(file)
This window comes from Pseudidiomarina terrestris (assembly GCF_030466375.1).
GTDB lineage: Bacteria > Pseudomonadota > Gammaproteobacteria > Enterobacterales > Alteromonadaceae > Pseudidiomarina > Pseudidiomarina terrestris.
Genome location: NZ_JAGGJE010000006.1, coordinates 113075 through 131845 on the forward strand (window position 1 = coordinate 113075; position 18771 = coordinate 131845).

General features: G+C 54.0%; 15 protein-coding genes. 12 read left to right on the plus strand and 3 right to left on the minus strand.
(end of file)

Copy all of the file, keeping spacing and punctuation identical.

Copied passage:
This window comes from Pseudidiomarina terrestris (assembly GCF_030466375.1).
GTDB lineage: Bacteria > Pseudomonadota > Gammaproteobacteria > Enterobacterales > Alteromonadaceae > Pseudidiomarina > Pseudidiomarina terrestris.
Genome location: NZ_JAGGJE010000006.1, coordinates 113075 through 131845 on the forward strand (window position 1 = coordinate 113075; position 18771 = coordinate 131845).

General features: G+C 54.0%; 15 protein-coding genes. 12 read left to right on the plus strand and 3 right to left on the minus strand.